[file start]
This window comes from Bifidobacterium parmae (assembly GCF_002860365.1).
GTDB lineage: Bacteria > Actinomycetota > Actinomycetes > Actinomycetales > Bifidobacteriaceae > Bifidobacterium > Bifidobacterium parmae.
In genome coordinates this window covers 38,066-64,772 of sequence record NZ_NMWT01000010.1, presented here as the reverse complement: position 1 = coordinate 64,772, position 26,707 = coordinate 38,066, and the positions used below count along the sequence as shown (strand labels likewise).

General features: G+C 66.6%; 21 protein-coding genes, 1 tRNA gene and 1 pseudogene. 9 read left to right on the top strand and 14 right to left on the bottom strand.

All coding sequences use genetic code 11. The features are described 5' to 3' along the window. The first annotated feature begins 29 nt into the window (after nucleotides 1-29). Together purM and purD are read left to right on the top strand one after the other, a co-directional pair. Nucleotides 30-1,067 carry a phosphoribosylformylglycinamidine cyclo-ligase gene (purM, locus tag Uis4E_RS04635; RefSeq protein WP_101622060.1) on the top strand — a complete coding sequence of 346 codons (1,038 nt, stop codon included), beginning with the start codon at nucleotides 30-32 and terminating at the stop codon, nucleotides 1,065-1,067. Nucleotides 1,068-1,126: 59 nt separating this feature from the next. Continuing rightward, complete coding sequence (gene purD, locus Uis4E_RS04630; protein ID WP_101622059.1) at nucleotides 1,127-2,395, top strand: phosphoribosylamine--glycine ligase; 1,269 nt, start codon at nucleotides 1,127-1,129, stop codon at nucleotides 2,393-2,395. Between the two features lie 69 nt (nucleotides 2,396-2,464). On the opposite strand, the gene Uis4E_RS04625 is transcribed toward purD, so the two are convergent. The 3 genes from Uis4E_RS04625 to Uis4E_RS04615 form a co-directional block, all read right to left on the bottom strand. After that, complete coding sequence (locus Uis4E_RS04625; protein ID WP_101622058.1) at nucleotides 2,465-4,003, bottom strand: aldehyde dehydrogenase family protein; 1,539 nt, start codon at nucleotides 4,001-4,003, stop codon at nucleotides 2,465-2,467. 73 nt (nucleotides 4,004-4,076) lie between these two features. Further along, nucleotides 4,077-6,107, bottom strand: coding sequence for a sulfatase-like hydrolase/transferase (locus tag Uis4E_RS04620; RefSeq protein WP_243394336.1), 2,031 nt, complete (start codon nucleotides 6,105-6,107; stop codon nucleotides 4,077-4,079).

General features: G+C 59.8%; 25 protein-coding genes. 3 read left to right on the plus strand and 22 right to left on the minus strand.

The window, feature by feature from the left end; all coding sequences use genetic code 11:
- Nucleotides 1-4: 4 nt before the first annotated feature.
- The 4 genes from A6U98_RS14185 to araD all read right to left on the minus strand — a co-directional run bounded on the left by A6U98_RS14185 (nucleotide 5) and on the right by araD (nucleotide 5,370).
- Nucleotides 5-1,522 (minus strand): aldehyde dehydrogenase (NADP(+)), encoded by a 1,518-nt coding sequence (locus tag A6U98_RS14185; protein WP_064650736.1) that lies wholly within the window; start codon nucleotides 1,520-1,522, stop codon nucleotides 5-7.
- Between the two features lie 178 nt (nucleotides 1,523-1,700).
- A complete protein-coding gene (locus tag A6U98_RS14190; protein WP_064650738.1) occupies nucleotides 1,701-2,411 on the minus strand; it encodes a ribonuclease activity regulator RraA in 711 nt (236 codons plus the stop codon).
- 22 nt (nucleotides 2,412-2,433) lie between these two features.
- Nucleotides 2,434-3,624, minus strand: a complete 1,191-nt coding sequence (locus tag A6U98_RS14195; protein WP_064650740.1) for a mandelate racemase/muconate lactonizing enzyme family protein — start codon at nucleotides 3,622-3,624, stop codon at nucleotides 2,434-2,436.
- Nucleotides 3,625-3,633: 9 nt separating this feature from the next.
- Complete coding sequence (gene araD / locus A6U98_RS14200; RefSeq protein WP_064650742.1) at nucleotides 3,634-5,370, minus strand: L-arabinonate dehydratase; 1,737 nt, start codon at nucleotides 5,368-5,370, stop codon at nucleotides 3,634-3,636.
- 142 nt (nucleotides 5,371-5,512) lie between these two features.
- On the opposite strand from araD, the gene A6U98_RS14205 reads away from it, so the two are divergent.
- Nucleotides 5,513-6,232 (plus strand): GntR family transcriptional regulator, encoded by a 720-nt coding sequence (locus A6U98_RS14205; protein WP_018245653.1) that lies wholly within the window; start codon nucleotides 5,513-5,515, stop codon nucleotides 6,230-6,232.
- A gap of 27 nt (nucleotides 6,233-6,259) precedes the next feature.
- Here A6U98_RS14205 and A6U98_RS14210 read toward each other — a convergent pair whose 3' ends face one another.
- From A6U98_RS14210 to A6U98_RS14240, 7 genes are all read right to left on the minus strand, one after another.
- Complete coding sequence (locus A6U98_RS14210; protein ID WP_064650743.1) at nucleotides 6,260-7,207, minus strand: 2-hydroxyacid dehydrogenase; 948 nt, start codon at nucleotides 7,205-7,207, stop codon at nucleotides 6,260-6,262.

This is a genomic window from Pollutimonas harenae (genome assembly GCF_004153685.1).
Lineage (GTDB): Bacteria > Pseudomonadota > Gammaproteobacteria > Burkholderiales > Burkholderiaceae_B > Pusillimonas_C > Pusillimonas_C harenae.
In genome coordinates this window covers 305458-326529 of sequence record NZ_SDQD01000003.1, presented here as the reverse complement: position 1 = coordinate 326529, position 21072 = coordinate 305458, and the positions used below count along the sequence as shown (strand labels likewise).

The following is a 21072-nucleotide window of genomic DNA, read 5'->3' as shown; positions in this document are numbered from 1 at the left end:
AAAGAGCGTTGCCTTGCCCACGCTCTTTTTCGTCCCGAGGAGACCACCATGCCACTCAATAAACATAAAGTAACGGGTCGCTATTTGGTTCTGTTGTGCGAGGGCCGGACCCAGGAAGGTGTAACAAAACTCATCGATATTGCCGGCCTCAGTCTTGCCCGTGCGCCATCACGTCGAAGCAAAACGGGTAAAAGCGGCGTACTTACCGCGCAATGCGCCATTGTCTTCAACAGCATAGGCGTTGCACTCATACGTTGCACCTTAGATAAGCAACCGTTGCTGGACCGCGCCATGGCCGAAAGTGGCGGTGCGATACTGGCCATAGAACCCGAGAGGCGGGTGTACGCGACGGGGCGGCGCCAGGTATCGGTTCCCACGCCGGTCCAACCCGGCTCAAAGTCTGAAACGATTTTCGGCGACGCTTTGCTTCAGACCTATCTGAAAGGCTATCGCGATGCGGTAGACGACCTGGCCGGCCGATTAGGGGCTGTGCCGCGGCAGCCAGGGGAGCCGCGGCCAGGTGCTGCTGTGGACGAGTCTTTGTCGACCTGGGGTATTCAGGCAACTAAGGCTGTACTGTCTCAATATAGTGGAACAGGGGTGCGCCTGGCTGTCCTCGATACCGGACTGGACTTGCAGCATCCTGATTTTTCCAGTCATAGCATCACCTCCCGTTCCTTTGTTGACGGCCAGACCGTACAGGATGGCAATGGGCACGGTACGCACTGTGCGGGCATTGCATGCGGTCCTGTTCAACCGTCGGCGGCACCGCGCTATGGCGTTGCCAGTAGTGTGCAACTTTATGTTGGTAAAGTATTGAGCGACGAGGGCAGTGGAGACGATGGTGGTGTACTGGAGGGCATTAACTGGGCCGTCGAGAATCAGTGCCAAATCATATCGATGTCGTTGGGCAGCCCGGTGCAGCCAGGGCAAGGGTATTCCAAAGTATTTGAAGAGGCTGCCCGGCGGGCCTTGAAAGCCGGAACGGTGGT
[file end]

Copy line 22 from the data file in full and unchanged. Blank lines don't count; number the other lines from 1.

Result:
- From A6U98_RS14210 to A6U98_RS14240, 7 genes are all read right to left on the minus strand, one after another.